Toronto’s Thunderheist move past their jock-jam party-starter

Grahm the producing half of Toronto’s fast-rap duo Thunderheist is doing exactly what he set out not to do and it’s the most animated he’s been during the entire interview. “Ahhh I ended up talking about that track” he says with a sigh after a 15-minute aside discussing “Sueños Dulces” the song that started Thunderheist on its way to much love on blogs and in clubs around the globe.

Originally intended as a jacked-up jock-jam party-starter for live shows only the track has become bittersweet for Grahm a year after whipping it up in one hour two days before he and the rapping half of Thunderheist — female MC Isis — performed it in front of a crowd. The track relies heavily on one of the most recognizable synth patterns in pop music history — “Sweet Dreams (Are Made of This)” by Eurythmics — and it’s the only Thunderheist song that actually uses a sample. “I had no intentions of even putting that out there. All these people were convincing me to just put it online” Grahm says.

Built around the sample the song pulses with a Baltimore-club beat with Isis flowing effortlessly overtop some gloriously grimy drums. The track caught the attention of Paul Devro a Vancouver-based DJ and producer who featured it on the Diplo-run Mad Decent blog back in January. Since then Grahm estimates the song has been downloaded 50000 times and offers to release it as a white-label have flooded in.

While Grahm admits it’s great that people are listening to the track it also means they end up getting the wrong idea about Thunderheist. “It was all they heard” he says.

Now after a year of extensive touring on the strength of Internet hype and a self-made EP Thunderheist is embracing the calm after the storm and working on an album. “I think the novelty of touring incessantly and not being able to make new music has definitely gotten to us” Grahm says.

After an extended period of striking while the iron was hot a new phase of development begins for Thunderheist and for Grahm as a producer. A former battle-DJ and turntablist Grahm became focused on making beats when he hung up the crossfader after shattering his wrist snowboarding. He soon felt restricted in the Montreal hip hop community he was a part of at the time though and began looking for something else. That’s when Thunderheist happened.

Initially the project was just Grahm making beats under a different name so his hip hop friends wouldn’t have a chance to clown him on his new style. Isis came on-board after the two were introduced through a mutual friend and the community that Grahm once feared would shun him has been more supportive of Thunderheist than he ever could have imagined.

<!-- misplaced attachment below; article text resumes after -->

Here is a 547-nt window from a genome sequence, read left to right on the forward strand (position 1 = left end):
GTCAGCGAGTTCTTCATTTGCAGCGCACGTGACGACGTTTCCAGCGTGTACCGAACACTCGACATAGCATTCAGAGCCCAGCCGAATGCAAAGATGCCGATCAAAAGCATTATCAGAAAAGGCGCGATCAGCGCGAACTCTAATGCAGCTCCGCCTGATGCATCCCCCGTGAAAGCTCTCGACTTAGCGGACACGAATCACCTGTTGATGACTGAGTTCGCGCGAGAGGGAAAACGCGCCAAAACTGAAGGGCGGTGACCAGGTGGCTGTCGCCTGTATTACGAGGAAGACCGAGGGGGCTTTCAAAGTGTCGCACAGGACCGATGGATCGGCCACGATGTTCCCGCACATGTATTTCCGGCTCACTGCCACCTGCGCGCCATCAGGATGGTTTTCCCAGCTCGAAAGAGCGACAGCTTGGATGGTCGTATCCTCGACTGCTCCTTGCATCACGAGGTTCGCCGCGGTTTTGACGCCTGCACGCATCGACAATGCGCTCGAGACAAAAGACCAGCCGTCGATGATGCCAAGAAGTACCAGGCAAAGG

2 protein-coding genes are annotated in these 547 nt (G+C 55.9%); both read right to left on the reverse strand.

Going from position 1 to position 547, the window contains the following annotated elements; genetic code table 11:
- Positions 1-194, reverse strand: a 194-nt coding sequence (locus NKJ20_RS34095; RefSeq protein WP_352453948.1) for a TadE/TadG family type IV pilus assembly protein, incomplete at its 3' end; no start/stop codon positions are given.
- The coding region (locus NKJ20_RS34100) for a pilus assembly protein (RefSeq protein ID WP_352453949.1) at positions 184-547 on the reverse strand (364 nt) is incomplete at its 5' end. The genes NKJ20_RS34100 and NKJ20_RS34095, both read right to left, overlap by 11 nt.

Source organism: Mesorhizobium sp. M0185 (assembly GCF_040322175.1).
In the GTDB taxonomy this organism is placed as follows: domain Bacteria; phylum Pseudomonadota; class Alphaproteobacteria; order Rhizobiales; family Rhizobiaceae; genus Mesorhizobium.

“What I realized was that I was just ahead of that acceptance curve” explains Grahm. “So I realized that a lot of those people I thought were going to be negative towards (Thunderheist) were going through the same thing as me. They were just kind of tired of the way everything was kind of done to death.”

Now Grahm is looking once again to make something different. Recently after Thunderheist played different types of shows like outdoor festivals he realized a little more depth was needed in the catalogue. “Suddenly our club set doesn’t always translate well” he says.

Grahm is now working the common elements found in the current club bangers — the heavy bass and analogue synths — into some slower tempos to see what he can come up with. The duo just released a 12-inch on Bigfoot Records — the label run by Calgary’s own Smalltown DJs Mike Grimes and Pete Emes. It features the track “Bubblegum” with remixes by Wax Romeo Wicked Lester and Ghislain Poirier. Next up is an EP and Grahm is hoping Thunderheist will have a full album out by next summer. Getting records made is certainly different from tearing the roof off clubs night after night but Grahm is no less excited about it.

“It’s pretty amazing” he says. “It’s the first physical product that I’ve ever had out other than our self-made EP. I’ve been buying records for over 10 years so it feels kinda unreal. I know in this day and age that vinyl means very little in terms of how many people are going to buy it but for me it’s been a dream I’ve had for years and it’s finally happened.”